Based on how Georgia structures its offense, it's not coincidental when poorer offense seems to be connected with higher QB usage, nor is it coincidental when the defense is defending something well they're probably also defending other things well, or when the offense is screwing up in one way and then screwing up in other ways. You manage what is in your power to manage, play the game that's in front of you.

    What he generally does is go out there, make the right reads, and throw timely strikes. He does it with great pro velocity, something I think people tend to overlook in his game. I think his feel for taking off is underrated. He's going to steal base more often than people imagine at the next level, in part because nobody's ever going to install a game plan that accounts for it. That's the mark of a good pro as well, always being better at things the defense decides you're not great at.

    And that probably describes Jake Fromm's game, in a more general way. A defense is going to look at him and decide what they have to defend against because it's what he's good at, and what they in turn have to leave open because that's not who he is, whether it be something related to his arm, his ability to handle pressure, or his willingness and/or ability to steal base when you're caught in man and guys get out of their lanes. But he'll kill you for that. He's got a great all-around skill set, a beautiful head on his shoulders, and a LOT of patience.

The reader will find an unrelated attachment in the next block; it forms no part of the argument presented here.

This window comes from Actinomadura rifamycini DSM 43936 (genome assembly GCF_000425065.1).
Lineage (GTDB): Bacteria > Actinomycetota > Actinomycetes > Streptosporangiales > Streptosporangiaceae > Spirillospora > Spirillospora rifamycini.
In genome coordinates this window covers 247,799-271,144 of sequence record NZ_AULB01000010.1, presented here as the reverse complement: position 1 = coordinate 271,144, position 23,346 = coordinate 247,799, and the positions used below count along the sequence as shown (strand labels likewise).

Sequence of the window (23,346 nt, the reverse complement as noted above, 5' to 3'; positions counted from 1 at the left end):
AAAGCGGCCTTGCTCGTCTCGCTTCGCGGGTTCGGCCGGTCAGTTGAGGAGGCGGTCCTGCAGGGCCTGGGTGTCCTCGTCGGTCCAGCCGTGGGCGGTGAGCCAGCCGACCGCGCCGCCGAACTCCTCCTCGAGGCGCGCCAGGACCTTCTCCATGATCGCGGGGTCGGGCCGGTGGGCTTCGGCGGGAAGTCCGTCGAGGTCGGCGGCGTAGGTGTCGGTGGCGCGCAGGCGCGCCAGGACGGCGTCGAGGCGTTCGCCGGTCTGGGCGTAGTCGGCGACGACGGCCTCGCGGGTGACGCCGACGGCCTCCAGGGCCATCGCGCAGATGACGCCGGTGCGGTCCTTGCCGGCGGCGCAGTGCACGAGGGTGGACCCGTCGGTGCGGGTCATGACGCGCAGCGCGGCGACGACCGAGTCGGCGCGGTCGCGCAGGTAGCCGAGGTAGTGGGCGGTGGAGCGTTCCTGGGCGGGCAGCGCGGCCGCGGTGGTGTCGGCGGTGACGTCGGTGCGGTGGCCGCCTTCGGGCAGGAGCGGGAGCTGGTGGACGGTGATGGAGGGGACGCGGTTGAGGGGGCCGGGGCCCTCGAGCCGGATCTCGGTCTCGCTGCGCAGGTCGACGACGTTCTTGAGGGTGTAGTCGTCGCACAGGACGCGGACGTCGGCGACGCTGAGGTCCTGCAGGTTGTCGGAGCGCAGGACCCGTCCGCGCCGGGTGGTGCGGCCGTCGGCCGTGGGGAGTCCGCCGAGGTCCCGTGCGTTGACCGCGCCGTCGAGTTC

I think he's going to make a fine pro and I'm more confident about that than I was about Dwayne Haskins. I've got three quarterbacks in this next draft that if I take, I would believe and have confidence about it that I got the barrel on the ball. And then I've got a toolsy guy that I'd be cautiously optimistic about, hoping that things 'click'. That's about where I was on Dwayne Haskins.
     
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  13. ckparrothead

    ckparrothead Premium Member

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    I should amend that. Dwayne Haskins wasn't anywhere near as toolsy as Justin Herbert is. Just a similar overall feeling of cautious optimism/hope as prospects.